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Review Roundup: What Did the Critics Think of the 2019 TONY AWARDS?

Review Roundup: What Did the Critics Think of the 2019 TONY AWARDS?

On Sunday, June 9, The American Theatre Wing's 73rd Annual Tony Awards was hosted by James Corden, live from Radio City Music Hall and broadcast on the CBS Television Network. The ceremony honored the incredibly talented theatre professionals for their remarkable achievements on Broadway during the 2018-2019 season.

But, what did the critics think of the broadcast? Read their reviews below, and keep checking back as more reviews come in!


Amanda Prahl, BroadwayWorld:

This was a Tonys that was pretty much lacking in surprises, but that didn't make it any less enjoyable to watch. Every years, hosts and winners alike reiterate how watching the Tonys is such a formative experience for young theatre fans and artists, as well as for longtime members of the community. The Tonys truly are the one awards show that seems to remember it is a source of inspiration and joy for more than just the handful of winners.

Finally, consider this my official plea to cut down the cheesy "fun" host segments and actually show some of the creative awards (no best book, seriously?) on the main broadcast. These are crucial components of the theatre world and I'm guessing a fairly big portion of the already-niche audience would prefer to see more awards and fewer silly gags. The Tonys are, after all, about honoring the very best theatre can be and the way that theatre is a true community, especially for the young aspiring artists watching the broadcast and dreaming of being there themselves someday. So let's be a community - including all the people who make a show happen, so that young designers and writers at home can see themselves on that stage too. Let's raise our cups to them too.

Mike Hale, The New York Times:

More Corden would have given the show more life, and a more unfettered Corden might have been able to cut through some of the gauze of earnest sanctimony that enveloped the ceremony to an even greater extent than in recent years. Exhortations to inclusiveness, tolerance and the special character of the Broadway community by presenters and winners have become part of the furniture of the Tonys.

In its main job of drawing paying customers to the plays, the night was a mixed bag. The biggest musicals fared the worst in the production numbers - the slick, showy, mostly soulless medley from "Ain't Too Proud: The Life and Times of the Temptations" and the static "Unstoppable" from "Tootsie" weren't showstoppers. "Beetlejuice" and "The Prom" fared better, with some energetic staging and choreography and winning performances by Alex Brightman and Brooks Ashmanskas, respectively.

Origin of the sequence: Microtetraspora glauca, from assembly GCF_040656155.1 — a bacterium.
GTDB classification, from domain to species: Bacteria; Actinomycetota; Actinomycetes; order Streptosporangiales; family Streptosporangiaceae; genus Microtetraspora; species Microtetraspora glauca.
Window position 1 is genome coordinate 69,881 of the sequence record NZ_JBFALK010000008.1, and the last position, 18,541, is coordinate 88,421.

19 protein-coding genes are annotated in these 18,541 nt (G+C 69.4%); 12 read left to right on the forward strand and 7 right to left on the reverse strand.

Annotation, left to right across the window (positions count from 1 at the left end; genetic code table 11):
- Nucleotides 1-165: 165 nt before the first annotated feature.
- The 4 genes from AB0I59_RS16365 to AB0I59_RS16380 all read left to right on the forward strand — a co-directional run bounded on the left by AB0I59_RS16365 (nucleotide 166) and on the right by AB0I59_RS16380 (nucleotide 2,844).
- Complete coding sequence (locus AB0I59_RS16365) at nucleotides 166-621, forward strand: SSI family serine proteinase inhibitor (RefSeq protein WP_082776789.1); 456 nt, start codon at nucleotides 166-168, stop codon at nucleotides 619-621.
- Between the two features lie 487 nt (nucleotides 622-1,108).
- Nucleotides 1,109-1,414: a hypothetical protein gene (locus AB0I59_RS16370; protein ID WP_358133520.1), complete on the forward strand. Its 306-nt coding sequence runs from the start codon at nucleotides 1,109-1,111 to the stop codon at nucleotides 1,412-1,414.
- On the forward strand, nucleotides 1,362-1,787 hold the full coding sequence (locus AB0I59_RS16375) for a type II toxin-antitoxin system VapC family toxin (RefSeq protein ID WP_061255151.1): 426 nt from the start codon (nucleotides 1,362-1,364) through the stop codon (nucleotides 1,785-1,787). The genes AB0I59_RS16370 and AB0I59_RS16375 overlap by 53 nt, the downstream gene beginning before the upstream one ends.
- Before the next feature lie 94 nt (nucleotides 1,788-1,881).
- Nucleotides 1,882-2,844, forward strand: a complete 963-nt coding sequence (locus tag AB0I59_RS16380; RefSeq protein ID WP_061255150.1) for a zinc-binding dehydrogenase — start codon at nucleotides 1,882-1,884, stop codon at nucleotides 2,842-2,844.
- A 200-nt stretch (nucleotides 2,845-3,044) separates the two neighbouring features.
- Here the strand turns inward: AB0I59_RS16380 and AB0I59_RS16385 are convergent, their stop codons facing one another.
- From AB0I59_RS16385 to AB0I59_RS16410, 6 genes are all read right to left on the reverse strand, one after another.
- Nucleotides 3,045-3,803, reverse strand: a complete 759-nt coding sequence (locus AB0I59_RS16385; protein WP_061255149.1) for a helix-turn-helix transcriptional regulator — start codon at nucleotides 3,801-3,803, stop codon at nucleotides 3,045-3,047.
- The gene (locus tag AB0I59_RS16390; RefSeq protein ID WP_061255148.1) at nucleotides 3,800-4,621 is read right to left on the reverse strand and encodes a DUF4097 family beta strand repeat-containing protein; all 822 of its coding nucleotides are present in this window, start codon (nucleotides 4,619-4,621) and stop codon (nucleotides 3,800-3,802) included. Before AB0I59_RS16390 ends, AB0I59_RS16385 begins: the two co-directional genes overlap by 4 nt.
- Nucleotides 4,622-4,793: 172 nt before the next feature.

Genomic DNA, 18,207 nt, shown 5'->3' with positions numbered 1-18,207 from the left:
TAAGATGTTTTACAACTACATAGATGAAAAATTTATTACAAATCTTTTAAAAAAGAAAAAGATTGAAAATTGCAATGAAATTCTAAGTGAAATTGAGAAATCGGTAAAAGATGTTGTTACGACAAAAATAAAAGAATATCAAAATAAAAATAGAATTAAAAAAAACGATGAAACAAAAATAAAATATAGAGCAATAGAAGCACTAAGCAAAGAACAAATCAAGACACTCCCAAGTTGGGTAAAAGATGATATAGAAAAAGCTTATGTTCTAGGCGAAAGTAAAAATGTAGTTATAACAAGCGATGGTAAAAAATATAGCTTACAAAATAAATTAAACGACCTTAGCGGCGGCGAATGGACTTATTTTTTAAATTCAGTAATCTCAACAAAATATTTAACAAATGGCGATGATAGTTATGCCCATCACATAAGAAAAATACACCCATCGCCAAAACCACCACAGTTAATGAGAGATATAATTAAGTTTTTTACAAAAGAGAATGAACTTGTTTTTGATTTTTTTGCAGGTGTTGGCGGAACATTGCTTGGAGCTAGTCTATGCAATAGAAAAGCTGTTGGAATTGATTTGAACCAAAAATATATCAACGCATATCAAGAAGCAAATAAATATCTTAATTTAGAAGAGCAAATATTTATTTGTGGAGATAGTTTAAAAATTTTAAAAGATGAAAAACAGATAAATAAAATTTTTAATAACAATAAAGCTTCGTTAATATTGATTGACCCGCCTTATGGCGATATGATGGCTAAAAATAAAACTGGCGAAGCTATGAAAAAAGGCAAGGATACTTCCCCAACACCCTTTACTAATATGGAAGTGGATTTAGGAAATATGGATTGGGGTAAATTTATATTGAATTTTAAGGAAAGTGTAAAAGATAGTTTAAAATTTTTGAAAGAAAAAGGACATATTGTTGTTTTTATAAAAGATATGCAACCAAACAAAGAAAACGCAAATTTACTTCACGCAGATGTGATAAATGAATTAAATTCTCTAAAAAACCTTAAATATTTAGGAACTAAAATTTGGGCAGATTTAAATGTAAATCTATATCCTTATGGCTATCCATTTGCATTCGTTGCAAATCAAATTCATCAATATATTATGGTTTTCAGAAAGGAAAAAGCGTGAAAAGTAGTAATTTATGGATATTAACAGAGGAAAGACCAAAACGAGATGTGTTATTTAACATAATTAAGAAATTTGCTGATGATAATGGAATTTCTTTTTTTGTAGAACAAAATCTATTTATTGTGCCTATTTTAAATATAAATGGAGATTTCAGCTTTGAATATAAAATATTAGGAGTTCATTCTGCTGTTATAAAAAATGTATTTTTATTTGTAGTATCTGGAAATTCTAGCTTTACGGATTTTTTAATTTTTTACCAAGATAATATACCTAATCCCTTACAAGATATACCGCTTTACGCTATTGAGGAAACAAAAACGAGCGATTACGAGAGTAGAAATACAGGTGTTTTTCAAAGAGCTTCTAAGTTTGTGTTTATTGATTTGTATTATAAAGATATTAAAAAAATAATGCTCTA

Daniel D'Addario, Variety:

That quality of showmanship - the simple sense of taking joy in a production having been brought across well - seemed painfully absent from a broadcast that has little other reason to exist. Many, many people who watch the Tonys never have seen and never will see a nominated show in Manhattan; for that audience, a production brought off well before the cameras is the ceremony's point vastly more than is a list of winners. And, again and again, performances seemed to default to a kind of supercut style, whereby sheer enormity stood in for artistry. Was it impressive when the scrim came up during the "Ain't Too Proud" number, revealing a massive complement of dancers and a live band, or when all the Chers ran in during the "Cher Show" number, revealing a show of mass quantity if not detectable insights about the person behind the legend, or when "The Prom's performance" shed the character shading of its first moments to reveal a big, bold, contextually meaningless dance number? Of course. Those people were working hard; in its way, it was more impressive than TV.

Greg Evans, Deadline:

All in all, CBS' Tony broadcast showed how an awards show should be done: No flab beyond what a three-hour broadcast necessitates, smart selections from the nominated musicals, a few well-placed comic bits from Corden and an unexpected show of respect for the playwrights of the non-musical nominees.

David Rooney, The Hollywood Reporter:

If the camera angles couldn't quite capture the impressive scope of casts from every nominated show joining Corden in the number, the sheer scale of it was audacious. The performers declared themselves "better than television," before going on to list the many exceptions to that rule, from Game of Thrones to, of course, The Late Late Show. Corden sang about the high ticket prices and uncomfortable seats on Broadway, as well as the inferior paychecks for actors. The self-irony of that mixed message bordered on the defensive, but disconcerting as it was, it didn't diminish the opener's endorsement of live theater.

Thankfully, the Tonys is less about the host than the award recipients and the shows they represent, and on that front, the ceremony delivered some stirring speeches, a couple of stellar performance interludes in an otherwise mixed bag, and some welcome, and long overdue, respect for playwrights.

Michael Riedel, NY Post:

As for Corden, this was not his finest hour. The opening number, written especially for the telecast, was a dud, and he seemed a bit tired throughout the evening. There was a skit where he had Broadway actors dissing each other, and I can only hope he did not have script approval on that one.


Photo Credit: John P. Filo/CBS

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